Friday, December 13, 2013
AUGUSTA — Members of the Legislature's Marine Resources Committee voted unanimously Wednesday to table a measure to reorganize and fund a group that would market and promote Maine lobster.
Lawmakers want more information about who in the industry will bear the brunt of funding for the Maine Lobster Promotion Council. The cost is to be divvied up among various interest groups -- from lobstermen who harvest the catch to those who sell, transport or process it.
The bill, L.D. 486, is designed to enhance the standing of Maine lobster. Its explicit goal is to increase the profitability of the lobster industry across the board, particularly for harvesters -- a result not everyone is convinced can be achieved by marketing, some legislators said in the work session.
If lawmakers enact the proposal, the council will be phased in with graduated yearly increases, raising the budget from the current $375,000 for the council to $3 million in the revamped organization's third year.
Committee members were unable to reach agreement about how to equitably distribute both costs and returns from the marketing effort. They failed to decide whether lobstermen, dealers, processors and transporters should share equally in the cost of marketing programs or whether one group or another should be expected to pay more.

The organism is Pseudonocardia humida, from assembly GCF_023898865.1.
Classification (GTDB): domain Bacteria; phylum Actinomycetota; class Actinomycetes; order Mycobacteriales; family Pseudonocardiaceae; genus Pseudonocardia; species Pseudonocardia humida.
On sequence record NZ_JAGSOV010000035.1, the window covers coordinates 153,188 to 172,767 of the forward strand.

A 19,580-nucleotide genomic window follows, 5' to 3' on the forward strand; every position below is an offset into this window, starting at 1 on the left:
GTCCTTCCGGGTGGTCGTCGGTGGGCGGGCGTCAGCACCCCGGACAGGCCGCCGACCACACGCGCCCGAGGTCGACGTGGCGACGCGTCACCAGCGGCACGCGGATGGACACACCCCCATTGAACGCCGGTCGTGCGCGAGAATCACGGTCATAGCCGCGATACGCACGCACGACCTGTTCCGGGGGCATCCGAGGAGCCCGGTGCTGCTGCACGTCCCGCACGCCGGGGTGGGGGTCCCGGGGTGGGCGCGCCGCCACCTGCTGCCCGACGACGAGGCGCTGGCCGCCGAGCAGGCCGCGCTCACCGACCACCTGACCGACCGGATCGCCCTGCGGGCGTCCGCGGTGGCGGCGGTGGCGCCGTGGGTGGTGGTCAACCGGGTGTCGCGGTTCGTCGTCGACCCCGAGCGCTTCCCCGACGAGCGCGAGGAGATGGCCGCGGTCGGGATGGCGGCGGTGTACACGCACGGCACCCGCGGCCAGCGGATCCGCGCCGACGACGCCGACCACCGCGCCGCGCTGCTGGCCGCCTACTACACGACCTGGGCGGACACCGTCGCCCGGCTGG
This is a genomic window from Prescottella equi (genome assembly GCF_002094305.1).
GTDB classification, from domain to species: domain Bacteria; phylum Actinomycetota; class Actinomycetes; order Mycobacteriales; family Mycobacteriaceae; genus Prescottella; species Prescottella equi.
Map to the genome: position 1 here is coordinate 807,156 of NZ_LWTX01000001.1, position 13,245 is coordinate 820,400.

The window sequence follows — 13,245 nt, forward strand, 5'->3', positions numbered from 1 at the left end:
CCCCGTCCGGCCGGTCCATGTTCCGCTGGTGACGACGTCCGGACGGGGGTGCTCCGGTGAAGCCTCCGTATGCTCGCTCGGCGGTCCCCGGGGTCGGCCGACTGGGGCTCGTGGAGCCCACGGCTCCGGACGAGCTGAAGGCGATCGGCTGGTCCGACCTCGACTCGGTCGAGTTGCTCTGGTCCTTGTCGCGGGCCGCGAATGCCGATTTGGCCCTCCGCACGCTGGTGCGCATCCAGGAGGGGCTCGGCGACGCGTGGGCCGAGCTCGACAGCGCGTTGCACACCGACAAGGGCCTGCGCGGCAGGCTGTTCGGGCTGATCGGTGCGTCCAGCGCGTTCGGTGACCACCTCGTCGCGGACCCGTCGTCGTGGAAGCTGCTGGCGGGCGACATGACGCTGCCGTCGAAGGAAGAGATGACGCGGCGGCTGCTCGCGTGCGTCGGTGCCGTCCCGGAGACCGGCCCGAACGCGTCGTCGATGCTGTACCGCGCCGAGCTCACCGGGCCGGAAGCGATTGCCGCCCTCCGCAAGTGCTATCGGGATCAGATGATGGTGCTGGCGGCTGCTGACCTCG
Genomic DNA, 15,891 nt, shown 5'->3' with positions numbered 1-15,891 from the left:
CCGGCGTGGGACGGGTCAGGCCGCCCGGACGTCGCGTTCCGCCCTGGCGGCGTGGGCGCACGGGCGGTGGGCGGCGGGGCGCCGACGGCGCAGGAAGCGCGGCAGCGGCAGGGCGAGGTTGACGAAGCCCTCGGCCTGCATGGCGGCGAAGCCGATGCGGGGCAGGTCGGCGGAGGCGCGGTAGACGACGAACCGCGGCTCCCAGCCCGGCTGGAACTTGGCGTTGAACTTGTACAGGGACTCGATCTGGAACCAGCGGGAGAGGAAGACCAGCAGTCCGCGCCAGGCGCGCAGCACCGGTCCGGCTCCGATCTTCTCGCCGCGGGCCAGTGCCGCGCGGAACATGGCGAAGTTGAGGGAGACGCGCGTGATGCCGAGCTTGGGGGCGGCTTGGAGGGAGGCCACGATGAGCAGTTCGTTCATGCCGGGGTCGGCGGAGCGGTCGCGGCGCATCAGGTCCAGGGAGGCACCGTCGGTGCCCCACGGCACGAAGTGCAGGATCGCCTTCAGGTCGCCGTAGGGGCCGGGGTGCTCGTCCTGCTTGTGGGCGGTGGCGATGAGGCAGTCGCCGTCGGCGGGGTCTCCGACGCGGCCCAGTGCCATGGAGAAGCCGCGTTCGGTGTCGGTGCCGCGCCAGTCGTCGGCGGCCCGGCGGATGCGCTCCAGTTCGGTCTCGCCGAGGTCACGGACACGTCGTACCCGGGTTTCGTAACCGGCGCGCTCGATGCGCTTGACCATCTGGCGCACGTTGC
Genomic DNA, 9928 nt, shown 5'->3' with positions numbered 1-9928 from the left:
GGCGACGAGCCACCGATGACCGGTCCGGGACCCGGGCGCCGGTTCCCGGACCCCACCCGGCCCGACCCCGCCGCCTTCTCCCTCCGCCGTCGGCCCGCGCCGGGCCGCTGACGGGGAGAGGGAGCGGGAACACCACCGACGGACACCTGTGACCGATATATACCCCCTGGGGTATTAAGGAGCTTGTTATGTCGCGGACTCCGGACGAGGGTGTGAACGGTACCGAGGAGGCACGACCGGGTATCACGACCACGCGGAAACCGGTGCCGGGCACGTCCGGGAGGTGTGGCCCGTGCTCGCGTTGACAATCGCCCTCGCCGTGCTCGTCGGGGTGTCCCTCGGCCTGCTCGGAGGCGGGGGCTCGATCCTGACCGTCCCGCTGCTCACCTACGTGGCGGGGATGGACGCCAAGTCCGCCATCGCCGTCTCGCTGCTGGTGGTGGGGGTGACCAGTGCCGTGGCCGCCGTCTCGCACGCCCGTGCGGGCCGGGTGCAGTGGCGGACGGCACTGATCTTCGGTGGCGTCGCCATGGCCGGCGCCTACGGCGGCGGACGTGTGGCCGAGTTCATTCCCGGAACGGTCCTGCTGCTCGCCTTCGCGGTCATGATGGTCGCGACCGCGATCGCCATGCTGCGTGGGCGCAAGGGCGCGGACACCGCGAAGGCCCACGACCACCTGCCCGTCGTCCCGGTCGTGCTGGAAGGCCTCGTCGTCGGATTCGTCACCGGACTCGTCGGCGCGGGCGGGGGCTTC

The new council -- which has not yet been formally named or structured -- would be funded by surcharges on lobster industry licenses at all levels. Additional charges would range from less than $100 to more than $1,000, depending on the license class.
However, members of the committee as well as lobstermen in several legislators' districts have expressed concern about the percentages, lawmakers said.
The Department of Marine Resources outlined the effects of various funding scenarios, including having lobstermen paying an equal, greater or lesser percentage of the total than dealers, processors and transporters.
However, the projections raised even more questions, and the committee remained divided about which plan would be most effective and acceptable to a community of self-reliant fishermen.
Lawmakers wanted to be more certain about which plan was most likely to satisfy a principal goal of the proposal: to raise lobster revenues substantially over last year, which saw near-record low prices per pound at the pier.
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